Archive for July 2015

Mere Circumstances, and More

July 17, 2015

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While we look not at the things which are seen, but at the things which are not seen: for the things which are seen are temporal; but the things which are not seen are age-lasting (II Corinthians 4:18).

The trials, severe as they may be at times, are just circumstances. Our English word “circumstance” is a compound word derived from “circum” (around; surrounding) and “stance” (to stand). Our circumstances are those things standing around us, those things which surround our walk.

We must remember that the events in our lives do not constitute who we are – they are merely the things that surround us in our walk. However, they are more than mere circumstances. Because Father has ordained them in our lives, they are thus divine circumstances. They are divine tests designed to be the pressing of Father’s hand to mold us into His grand purpose.

C2Pilkington-4Clyde L. Pilkington, Jr.
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July 7, 2015

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Father, if You are willing, remove this cup from Me: nevertheless not My will, but Yours be done (Luke 22:42).

Often, we don’t know what’s really best. What seems to us like a great heartache and devastating loss, God has in His love and wisdom determined to be to our advantage.

As our Lord Jesus Christ faced the agonizing prospects of Calvary, it caused Him tremendous trepidation. His entire being recoiled at the thoughts of what He was about to face and experience. It produced deep agony in His heart and soul.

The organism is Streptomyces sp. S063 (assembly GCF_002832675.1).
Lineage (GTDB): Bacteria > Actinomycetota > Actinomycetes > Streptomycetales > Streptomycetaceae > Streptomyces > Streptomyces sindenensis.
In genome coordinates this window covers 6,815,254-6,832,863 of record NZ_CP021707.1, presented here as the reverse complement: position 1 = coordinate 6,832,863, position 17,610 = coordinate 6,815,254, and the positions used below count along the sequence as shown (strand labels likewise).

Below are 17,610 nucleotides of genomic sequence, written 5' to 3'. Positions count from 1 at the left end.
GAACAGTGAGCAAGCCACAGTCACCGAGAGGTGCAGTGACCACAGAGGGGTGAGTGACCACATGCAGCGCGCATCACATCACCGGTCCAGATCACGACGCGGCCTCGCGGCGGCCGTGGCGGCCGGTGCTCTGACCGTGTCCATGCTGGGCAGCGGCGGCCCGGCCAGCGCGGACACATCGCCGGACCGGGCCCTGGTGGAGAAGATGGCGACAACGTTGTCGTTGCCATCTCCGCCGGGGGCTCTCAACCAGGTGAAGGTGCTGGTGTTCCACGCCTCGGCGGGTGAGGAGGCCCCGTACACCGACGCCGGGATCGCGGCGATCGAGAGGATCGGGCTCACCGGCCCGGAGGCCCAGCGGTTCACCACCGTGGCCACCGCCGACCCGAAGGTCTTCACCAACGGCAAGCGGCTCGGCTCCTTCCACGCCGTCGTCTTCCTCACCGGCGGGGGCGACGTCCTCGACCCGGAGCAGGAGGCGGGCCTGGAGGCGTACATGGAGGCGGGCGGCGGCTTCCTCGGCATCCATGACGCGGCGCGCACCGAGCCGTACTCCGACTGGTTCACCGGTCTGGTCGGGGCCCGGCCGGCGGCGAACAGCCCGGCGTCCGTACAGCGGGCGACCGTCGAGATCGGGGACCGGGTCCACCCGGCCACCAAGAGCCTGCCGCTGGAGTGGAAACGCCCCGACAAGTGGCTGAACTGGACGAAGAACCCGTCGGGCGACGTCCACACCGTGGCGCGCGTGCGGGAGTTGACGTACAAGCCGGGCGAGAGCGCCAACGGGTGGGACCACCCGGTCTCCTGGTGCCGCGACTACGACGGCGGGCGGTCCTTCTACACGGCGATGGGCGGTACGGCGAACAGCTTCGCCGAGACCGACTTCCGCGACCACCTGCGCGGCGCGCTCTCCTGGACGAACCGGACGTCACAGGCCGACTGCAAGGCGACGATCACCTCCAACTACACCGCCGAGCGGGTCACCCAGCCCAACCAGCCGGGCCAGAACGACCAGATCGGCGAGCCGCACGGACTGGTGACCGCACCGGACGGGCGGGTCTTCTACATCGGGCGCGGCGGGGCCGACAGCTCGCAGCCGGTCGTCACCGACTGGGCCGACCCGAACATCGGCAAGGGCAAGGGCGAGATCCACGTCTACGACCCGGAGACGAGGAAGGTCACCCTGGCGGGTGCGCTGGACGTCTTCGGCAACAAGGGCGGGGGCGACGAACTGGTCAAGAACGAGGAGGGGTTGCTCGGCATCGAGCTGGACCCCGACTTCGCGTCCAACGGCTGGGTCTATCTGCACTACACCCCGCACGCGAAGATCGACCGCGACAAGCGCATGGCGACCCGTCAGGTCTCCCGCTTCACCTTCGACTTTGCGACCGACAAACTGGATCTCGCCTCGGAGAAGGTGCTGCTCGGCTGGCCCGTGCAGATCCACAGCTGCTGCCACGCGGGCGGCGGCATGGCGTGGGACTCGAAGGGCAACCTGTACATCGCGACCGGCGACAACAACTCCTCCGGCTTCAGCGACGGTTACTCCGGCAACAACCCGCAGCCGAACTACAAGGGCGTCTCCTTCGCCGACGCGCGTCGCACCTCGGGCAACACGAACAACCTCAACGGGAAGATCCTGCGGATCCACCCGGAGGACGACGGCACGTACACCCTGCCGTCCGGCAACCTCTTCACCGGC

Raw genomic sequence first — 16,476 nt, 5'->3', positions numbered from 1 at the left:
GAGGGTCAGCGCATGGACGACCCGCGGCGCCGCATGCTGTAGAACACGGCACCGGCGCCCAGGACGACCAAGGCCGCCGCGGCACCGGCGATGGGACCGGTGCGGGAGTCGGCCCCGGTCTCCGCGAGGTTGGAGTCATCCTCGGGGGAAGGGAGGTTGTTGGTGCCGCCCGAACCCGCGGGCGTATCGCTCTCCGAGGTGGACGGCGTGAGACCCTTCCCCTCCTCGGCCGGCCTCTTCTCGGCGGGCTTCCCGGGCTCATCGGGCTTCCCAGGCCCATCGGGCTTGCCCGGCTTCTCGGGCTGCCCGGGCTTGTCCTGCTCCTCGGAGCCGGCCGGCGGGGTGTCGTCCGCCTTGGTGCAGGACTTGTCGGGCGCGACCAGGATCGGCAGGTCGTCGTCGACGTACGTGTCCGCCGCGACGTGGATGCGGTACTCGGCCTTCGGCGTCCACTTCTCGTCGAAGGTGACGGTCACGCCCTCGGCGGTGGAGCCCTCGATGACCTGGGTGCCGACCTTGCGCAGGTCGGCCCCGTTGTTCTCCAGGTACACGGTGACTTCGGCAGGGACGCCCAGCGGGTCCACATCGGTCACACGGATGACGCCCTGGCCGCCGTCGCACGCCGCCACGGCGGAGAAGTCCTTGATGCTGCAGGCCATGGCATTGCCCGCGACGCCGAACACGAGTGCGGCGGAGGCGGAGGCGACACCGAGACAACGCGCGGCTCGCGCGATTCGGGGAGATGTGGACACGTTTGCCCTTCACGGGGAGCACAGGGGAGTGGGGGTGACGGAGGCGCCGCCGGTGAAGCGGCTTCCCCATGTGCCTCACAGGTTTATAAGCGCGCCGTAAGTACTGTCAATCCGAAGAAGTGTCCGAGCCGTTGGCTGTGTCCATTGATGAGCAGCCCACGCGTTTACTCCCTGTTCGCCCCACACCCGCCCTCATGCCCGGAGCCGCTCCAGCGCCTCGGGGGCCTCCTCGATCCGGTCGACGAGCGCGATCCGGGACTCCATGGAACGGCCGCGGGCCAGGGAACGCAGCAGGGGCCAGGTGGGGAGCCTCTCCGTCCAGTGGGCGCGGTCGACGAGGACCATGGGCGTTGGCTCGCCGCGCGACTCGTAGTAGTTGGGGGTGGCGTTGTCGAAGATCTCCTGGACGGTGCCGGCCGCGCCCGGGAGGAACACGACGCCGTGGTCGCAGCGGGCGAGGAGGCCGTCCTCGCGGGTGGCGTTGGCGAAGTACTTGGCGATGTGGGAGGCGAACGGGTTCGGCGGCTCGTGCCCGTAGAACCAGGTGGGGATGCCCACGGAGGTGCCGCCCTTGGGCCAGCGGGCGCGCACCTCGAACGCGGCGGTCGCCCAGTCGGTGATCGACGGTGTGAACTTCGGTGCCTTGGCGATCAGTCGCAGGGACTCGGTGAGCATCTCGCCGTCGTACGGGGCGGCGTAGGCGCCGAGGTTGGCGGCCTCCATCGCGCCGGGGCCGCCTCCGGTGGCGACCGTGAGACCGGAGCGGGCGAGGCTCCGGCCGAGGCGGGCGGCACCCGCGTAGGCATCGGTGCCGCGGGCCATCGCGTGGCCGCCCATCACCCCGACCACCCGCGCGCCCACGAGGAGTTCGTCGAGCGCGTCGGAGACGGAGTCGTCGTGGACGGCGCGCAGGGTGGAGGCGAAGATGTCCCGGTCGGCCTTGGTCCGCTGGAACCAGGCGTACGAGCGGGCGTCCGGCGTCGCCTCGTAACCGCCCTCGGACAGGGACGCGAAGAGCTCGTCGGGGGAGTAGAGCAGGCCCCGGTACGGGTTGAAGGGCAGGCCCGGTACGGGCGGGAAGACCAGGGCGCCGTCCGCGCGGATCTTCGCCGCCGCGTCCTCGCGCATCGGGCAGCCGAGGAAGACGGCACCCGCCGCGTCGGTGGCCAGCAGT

And being in an agony He prayed more earnestly: and His sweat was as it were great drops of blood falling down to the ground (Luke 22:44).

His prayer to Father was for deliverance, that the cup of Calvary would pass from Him; but this would not be Father’s will. Father had a grander plan that included a journey up Golgotha’s shameful hill – and Father always knows best.

All of us who know the result of the story are thankful that God did not allow this cup to pass from our Lord. Indeed, this cup was at the center of Father’s purpose for the ages. We are thankful that our Lord Jesus Christ didn’t resist Father’s will, but rather learned obedience to His all-knowing, all-wise and all-loving destiny.

Though He was a Son, yet He learned obedience by the things which He suffered (Hebrews 5:8).

He humbled Himself, and became obedient to death, even the death of the stake (Philippians 2:8).

We, too, as sons of God, are being fashioned into the image of Christ, for this is our divine destiny (Romans 8:29; I Corinthians 15:49; Philippians 3:21; I John 3:2); and we, like Christ, must learn obedience through suffering. This is Father’s path to glory, for us as well as it was for Christ.

C2Pilkington-4Clyde L. Pilkington, Jr.

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